How I created a blooming business selling flowers online

Lana Elie launched her online marketplace, Floom, in March 2016. Now it sells to customers in 134 countries, employs a staff of 14, and expects turnover to hit £5m this year.

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Lana Elie grew up in many different countries before moving to London, says Matthew Caines in The Daily Telegraph. As old friends gotmarried and had birthdays,Elie would send them flowers, but "the picture rarely matched the end product or the bouquet would justget chucked over a wall". So Elie decided to launch online marketplace Floom in March 2016.

Users can write their own delivery postcard and choose from the bouquets of curated local businesses. Independent florists offer "vastly superior" products anyway, she says, and customers can expect same-day delivery while knowing they are helping local small businesses.

Floom takes a cut of the sales and in June it will launch its own business management software that other firms can use for inventory, orders and customer service. Later this year, it will also add a subscription service and a workshop-booking facility.

Tom Singh, owner of fashion chain New Look, was an early investor. "I expected to hustle but I got lucky," Elie admits. The following year, she raised £520,000 through crowdfunding, selling almost a fifth of the business to 300 investors, and gaining a database of fans in the process. Crowdfunding is "a smart and fast way to get access to an email list of high-net-worth' customers", she says. "But it's hard work."

Today, Floom sells to customers in 134 countries, employs a staff of 14, and expects turnover to hit £5m this year. "I'm one of those people who gets bored easily, so every time that I feel like we're grinding through the same stuff, I'll get us to launch into a new city," says Elie. "I guess that's one of the benefits of being your own boss."

Parenting advice from prime ministers

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She asked her friend, Carrie Longton, who had worked in television, to come on board as co-founder. They tried to raise £4.5m in venture capital, but the timing was bad the dotcom bubble was close to bursting. Instead, they relied on donations from early Mumsnet users.

Their big break came six years later when David Cameron logged on to field questions soon after becoming the leader of the Conservatives. The Q&A has since become a rite of passage for senior politicians, leading to the so-called "Mumsnet election" of 2010. Gordon Brown came a cropper when he refused to answer the traditional "favourite biscuit" question. Today, more than 14 million people a month visit Mumsnet, with Gransnet following in 2011 to "give older women a voice". However,around 15% of users of Mumsnet are men, andthe slogan is "Byparents for parents". Pre-tax profits came to £2.8m in 2017 on turnover of £8.3m, coming from advertising and charging bigbrands for market research.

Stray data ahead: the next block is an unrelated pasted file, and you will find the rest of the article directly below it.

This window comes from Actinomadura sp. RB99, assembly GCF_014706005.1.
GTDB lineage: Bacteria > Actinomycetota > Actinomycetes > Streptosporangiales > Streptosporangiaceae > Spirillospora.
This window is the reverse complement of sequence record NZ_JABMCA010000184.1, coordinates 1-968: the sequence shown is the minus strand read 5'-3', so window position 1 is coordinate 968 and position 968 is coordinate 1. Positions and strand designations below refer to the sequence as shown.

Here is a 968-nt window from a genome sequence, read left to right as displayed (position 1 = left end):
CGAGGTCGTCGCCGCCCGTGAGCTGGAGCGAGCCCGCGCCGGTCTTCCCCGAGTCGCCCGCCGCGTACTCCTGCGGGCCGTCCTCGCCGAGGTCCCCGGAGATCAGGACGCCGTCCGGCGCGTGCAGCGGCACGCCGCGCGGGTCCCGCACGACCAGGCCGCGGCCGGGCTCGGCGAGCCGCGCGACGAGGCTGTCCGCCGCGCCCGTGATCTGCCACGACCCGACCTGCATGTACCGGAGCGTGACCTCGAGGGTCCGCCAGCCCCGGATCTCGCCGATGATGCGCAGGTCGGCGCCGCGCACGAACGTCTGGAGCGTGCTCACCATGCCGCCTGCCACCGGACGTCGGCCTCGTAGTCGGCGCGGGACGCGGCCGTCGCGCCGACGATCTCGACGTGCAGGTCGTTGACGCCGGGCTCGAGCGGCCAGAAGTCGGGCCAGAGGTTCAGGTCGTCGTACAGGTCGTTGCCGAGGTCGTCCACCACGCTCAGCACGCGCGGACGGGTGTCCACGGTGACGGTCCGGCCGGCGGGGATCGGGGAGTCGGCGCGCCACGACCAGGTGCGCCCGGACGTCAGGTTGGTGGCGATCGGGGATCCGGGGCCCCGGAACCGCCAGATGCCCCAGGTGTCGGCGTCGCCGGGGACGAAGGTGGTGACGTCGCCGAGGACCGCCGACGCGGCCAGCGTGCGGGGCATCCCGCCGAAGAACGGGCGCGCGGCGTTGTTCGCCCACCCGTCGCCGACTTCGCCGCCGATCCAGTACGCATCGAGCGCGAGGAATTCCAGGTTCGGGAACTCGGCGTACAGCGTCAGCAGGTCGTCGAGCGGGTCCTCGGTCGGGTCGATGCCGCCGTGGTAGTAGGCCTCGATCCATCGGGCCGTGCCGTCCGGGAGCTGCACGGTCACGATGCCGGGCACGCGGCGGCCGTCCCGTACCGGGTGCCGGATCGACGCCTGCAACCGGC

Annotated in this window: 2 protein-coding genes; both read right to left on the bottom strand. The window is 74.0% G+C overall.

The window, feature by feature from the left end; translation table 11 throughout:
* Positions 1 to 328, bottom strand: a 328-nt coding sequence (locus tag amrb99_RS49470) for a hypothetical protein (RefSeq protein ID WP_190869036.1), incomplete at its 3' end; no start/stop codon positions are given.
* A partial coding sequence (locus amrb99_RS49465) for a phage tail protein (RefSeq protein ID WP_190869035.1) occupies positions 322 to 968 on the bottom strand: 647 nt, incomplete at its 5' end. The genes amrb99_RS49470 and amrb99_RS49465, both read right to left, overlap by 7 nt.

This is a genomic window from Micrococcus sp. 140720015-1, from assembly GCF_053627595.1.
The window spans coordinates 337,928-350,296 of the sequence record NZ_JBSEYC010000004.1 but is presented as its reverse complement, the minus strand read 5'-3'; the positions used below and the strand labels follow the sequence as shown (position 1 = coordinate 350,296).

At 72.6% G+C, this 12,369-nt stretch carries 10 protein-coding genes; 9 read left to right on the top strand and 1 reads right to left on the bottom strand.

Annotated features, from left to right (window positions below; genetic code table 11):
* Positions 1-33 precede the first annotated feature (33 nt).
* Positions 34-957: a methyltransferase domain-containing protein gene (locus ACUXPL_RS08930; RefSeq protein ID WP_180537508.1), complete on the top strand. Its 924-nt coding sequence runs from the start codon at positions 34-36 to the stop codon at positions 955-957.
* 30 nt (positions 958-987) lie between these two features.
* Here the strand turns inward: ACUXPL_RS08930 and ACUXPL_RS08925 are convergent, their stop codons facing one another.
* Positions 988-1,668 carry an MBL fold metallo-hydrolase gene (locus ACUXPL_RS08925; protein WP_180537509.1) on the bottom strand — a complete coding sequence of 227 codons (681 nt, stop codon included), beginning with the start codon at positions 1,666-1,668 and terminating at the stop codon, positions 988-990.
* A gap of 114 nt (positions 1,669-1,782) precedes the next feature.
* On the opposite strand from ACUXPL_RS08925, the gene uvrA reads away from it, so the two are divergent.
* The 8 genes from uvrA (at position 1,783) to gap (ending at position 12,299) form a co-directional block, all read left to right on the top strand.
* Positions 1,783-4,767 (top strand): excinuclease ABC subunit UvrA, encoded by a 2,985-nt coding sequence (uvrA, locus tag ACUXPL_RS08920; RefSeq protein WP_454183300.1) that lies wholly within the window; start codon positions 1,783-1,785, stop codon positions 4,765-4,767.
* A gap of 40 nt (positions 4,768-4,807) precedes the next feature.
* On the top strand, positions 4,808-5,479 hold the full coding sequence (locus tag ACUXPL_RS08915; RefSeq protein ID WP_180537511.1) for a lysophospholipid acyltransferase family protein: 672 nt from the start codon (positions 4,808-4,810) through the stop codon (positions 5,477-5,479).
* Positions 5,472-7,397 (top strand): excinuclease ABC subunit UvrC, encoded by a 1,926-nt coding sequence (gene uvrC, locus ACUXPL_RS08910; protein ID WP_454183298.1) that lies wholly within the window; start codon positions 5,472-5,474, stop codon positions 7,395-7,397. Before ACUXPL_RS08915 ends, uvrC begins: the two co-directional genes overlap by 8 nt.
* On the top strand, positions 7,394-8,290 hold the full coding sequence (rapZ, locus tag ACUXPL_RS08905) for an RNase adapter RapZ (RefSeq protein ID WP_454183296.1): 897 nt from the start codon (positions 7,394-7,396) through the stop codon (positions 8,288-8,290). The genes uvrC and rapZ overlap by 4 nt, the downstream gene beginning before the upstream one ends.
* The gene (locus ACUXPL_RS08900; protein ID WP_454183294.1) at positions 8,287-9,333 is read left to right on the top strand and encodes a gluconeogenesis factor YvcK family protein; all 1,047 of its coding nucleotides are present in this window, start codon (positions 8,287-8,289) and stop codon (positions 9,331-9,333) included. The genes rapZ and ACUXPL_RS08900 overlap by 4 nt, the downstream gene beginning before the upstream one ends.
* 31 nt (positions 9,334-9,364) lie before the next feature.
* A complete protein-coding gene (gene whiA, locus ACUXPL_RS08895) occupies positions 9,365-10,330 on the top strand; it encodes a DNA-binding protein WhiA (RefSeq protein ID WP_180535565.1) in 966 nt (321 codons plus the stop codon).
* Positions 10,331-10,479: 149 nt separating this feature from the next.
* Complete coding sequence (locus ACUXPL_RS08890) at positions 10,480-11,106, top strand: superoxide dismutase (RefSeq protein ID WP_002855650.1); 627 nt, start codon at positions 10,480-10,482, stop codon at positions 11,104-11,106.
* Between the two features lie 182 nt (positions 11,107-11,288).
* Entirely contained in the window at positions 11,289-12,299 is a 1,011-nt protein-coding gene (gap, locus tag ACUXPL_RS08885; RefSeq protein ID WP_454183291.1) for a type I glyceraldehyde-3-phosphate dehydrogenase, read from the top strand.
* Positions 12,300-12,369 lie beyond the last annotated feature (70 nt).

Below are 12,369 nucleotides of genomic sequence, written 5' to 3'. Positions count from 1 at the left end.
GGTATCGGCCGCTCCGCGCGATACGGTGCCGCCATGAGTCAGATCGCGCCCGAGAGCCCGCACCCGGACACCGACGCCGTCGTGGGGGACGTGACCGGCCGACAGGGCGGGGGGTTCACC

Profits from food waste

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Karma

Last November, Bernadotte, who is from Sweden, teamed up with Swedish white-goods manufacturer Electrolux to test a "smart" refrigerator in Stockholm. During the trial at the entrance to a supermarket, registered users could buy discounted chilled items, before unlocking the fridge with a QR code (similar to a barcode, but for smartphones).

Karma has so far raised €18m from investors to expand the number of retailers it works with in London. A test launch is planned in Paris later this year. It's not the only app attempting to cut down on food waste, says Sheffield. But Karma is growing in popularity with users. "The reality is that it's standard practice for food businesses to throw away perfectly edible food," says Bernadotte. "We give them the flexibility to offer up anything that's still good to eat and sell it to consumers through the app at a discounted price. It's a win for retailers, because they reduce waste [and] it's a win for consumers who get great food for a reduced price and it's obviously a win for the environment."

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